- Georgie Reisser-Weston is United Trust Bank’s Human Resources Director.
Here, for International Women’s Day, she reflects on ‘stereotyping’ and one particular woman who fought to overcome the preconceptions and challenges she encountered during her career in politics.
This year the theme for International Women’s Day is to #Embrace Equity. Its key focus is to embed a gender equal world a world free of bias, stereotypes and discrimination.
One word which has struck me this year is ‘stereotyping’ and so I began to think about the differences that iconic women in the world have made to change those perceptions.
One example which came to me was Betty Boothroyd, who died this week at the age of 93, who overturned more than 700 years of parliamentary tradition in 1992 when she became the first woman to be elected Speaker of the House of Commons and served for 8 years. She was raised in Yorkshire by parents who had started working at the age of 13, so everything that she achieved was through her own determination.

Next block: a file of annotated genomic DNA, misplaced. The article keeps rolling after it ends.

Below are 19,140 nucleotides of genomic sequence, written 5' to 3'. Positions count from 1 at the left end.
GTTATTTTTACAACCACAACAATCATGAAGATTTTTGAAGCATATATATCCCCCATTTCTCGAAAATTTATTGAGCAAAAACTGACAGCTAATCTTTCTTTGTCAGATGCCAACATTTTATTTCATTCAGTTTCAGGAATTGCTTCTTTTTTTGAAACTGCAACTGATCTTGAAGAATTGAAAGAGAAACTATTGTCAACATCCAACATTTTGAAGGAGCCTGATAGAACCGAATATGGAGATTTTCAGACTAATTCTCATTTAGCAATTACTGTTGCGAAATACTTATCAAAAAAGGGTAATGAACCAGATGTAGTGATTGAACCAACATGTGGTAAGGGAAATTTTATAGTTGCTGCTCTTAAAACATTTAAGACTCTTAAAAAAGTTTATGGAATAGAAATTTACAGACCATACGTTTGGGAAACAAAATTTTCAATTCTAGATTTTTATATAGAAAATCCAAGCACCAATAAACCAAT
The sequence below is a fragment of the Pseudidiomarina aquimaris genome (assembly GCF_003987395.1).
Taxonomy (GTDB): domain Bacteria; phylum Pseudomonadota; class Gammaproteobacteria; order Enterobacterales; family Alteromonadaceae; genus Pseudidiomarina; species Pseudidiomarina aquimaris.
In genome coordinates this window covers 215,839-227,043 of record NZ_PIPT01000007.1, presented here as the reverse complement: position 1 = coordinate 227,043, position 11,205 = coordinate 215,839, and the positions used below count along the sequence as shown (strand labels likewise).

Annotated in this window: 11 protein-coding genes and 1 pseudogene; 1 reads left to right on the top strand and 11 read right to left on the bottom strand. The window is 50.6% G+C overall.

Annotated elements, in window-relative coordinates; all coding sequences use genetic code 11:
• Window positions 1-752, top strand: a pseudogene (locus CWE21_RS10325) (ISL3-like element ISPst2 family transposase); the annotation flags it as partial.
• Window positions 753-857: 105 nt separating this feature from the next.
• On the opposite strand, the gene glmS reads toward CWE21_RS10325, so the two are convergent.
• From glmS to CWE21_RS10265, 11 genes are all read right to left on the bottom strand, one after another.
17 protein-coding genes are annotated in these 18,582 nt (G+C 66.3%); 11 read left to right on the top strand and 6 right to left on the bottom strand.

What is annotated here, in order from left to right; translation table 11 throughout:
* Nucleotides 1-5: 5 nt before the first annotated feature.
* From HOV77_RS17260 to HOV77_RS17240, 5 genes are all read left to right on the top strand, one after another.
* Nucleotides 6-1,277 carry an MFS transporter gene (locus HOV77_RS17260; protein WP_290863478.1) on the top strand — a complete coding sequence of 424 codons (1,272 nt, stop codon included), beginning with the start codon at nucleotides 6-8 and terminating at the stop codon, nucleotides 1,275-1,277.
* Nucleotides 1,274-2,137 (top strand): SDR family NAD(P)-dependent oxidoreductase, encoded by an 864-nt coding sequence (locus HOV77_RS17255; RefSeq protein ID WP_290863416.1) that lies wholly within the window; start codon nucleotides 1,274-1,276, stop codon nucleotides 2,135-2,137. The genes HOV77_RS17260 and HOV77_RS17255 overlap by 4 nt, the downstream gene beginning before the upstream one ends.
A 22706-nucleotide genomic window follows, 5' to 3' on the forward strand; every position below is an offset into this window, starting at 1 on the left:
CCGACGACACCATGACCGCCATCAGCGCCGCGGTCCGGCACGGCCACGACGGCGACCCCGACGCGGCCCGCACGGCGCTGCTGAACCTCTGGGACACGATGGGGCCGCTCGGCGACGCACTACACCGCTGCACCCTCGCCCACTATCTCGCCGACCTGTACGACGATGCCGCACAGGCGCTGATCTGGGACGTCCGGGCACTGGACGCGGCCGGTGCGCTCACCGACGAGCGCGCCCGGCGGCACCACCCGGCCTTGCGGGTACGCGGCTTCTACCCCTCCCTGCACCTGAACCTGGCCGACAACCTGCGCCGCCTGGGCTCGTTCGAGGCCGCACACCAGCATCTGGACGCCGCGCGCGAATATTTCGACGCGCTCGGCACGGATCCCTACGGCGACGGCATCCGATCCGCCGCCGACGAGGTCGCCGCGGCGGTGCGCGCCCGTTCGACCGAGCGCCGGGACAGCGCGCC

She had a tough fight, even to enter the Commons (at the time 90% of MPs were men) and she was finally elected as an MP in a by-election on her fifth attempt. She famously said in a speech “Elect me for what I am and not for what I was born”. After nearly two decades in Parliament, she was elected by her fellow MPs to the position of Speaker of the House of Commons – the first woman to ever have achieved such a position.
Her pioneering achievements made her truly exceptional, however her successes show sheer grit and force of personality. She was utterly professional, good-humoured, had breath-taking energy and prided herself on being more briefed than anyone else in the room. She is a true pioneer of ‘Equity’ because she didn’t see her background or gender as an impediment or disadvantage and she achieved every goal that she set out to achieve.